Danseur's perspective by: SHYAMHARI CHAKRA



Published: March 10, 2011 17:29 IST | Updated: March 10, 2011 17:29 IST

Danseur's perspective


Guru Bichitrananda Swain

A few months ago, Bhubaneswar-based internationally acclaimed Rudrakshya Odissi ensemble represented India in the Asian male dancers' festival — Nartaka Utsav — hosted in Chennai. It was renowned Malayasian Odissi and Bharatanatyam dancer-choreographer, Ramli Ibrahim who recommended the Rudrakshya troupe for the festival and described Rudrakshya's founder-director, Guru Bichitrananda Swain, as “the most authentic choreographer in Odissi today.”

“It is a misconception that Odissi is a predominantly feminine dance style,” remarked one of the most prolific choreographers amongst the new generation of Odissi gurus and choreographers today, who has groomed the largest number of gifted male Odissi dancers and teachers like Ramesh Chandra Jena, Yudhisthir Nayak, Pabitra Pradhan, Bijay Kumar Sahoo, Ustad Bismillah Khan Yuva Prativa Puraskar awardee Lingaraj Pradhan and Amulya Balabantaray who have been acknowledged worldwide. “And that conviction provoked me to work on the purush and aspects in Odissi choreography,” revealed Guru Bichitrananda.

Although the Guru gives much attention to the grooming of male dancers, he is not averse to female dancers. “I have groomed some of the most gifted female Odissi dancers like Bijayini Satapathy and Madhusmita Mohanty. Both have been awarded the prestigious Ustad Bismillah Khan young talent awards from Sangeet Natak Akademi. But there is a specific reason for me behind grooming the male Odissi dancers,” he says.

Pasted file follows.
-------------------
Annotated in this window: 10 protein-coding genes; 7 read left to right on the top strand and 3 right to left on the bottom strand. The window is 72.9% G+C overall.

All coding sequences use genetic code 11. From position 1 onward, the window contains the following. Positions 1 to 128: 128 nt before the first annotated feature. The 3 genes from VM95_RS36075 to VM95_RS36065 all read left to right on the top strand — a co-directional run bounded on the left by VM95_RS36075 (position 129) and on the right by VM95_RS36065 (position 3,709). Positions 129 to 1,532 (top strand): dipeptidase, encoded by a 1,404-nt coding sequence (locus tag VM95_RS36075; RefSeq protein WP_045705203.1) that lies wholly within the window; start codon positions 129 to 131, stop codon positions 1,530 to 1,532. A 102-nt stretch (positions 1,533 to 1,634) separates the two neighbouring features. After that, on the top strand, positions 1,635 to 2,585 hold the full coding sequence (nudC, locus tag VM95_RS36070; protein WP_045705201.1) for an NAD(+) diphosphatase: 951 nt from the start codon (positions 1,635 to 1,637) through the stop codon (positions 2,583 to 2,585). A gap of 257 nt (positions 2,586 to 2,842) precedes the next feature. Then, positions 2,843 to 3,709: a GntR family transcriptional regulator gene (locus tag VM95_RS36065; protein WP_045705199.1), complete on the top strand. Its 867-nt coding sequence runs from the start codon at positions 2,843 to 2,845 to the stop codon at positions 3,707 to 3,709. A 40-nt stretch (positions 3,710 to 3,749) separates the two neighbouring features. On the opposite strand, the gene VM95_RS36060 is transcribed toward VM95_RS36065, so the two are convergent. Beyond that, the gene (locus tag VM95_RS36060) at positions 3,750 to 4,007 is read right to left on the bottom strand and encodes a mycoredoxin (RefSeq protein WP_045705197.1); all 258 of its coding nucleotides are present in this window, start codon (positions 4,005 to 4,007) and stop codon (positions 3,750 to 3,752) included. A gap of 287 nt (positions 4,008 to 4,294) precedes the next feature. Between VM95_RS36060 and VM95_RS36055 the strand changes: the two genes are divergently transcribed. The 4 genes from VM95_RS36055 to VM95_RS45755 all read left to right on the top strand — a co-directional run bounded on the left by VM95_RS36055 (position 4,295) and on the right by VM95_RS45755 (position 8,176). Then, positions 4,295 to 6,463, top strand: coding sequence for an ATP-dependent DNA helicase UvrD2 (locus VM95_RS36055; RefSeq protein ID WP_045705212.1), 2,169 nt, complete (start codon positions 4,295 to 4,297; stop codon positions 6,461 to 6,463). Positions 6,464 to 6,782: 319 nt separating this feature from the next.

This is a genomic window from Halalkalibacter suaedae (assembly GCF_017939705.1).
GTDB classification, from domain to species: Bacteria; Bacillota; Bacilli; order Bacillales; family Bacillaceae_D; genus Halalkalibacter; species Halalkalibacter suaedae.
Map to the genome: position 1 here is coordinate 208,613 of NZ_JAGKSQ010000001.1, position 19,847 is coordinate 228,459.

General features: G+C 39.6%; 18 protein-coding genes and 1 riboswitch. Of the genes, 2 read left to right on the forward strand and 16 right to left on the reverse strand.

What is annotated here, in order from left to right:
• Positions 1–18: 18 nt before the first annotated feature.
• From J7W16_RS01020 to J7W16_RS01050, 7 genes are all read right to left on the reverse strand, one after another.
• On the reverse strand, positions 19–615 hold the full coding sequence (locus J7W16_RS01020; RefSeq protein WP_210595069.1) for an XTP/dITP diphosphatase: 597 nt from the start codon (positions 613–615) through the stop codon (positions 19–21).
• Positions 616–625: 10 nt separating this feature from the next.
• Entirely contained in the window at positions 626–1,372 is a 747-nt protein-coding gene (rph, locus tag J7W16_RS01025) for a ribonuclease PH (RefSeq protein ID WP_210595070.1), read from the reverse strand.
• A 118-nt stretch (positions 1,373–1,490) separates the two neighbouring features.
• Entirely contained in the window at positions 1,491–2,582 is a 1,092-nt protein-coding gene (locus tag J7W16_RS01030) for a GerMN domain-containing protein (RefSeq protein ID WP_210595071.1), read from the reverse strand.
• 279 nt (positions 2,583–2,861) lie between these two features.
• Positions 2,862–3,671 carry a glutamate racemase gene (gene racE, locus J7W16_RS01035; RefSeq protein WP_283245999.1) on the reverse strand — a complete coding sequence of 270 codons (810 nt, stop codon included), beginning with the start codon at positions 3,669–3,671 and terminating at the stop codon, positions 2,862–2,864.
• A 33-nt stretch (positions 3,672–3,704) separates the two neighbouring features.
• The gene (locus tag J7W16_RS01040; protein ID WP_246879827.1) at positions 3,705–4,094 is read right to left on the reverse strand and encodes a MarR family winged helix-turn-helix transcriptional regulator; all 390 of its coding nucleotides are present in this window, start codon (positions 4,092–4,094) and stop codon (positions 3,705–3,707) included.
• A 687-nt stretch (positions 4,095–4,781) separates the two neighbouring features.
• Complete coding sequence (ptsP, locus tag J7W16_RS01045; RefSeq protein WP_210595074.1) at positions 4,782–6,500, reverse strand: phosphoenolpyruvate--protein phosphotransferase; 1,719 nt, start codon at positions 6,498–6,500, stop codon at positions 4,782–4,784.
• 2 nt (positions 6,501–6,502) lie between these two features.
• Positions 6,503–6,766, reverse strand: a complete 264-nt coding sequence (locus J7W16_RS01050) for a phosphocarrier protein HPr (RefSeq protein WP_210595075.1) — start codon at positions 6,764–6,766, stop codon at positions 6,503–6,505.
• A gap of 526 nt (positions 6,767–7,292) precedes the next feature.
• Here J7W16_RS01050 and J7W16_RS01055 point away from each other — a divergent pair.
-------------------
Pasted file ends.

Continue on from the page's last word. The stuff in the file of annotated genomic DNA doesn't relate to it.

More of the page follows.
He rewinds, “As a young student at Guru Gangadhar Pradhan's Orissa Dance Academy, at Utkal Sangeet Mahavidyalaya and at Odissi Research Centre, I always aspired to dance on stage. But, during those days, male dancers were never preferred for stage and they were expected to end up as teachers. Even for the role of Krishna, the gurus would choose a female dancer. This obsession of the gurus for female dancers killed my dream to be a dancer and I was terribly depressed. So, when I became the principal at Orissa Dance Academy, I took special initiative to groom male dancers,” he confided.

Guru Bichitrananda humbly acknowledges the crucial role of his late Guru Gangadhar Pradhan, founder of the world-famous Orissa Dance Academy, in the shaping of his career. “He was a visionary. Because of him, you find so many male dancers in Odissi scene today. In fact, he groomed me and recommended me to learn under Sanjukta Panigrahi who took personal care to promote me,” said the young Guru who was also under the tutelage of legendary Kelucharan Mohapatra.

Guru Bichitrananda maintained that he composes dance movements and training modules differently for the male and female dancers. “Since the male dancers perform in bare body, I warn them to keep their body in proper shape. I have observed that women are more suitable for Odissi's exclusive postures. But male dancers have stronger body and footwork that meets the demand of some exclusive characters and movements as well. However, it is easier to train a girl than a boy as in the case of the latter, the body takes a longer time to be tuned,” he signed off.

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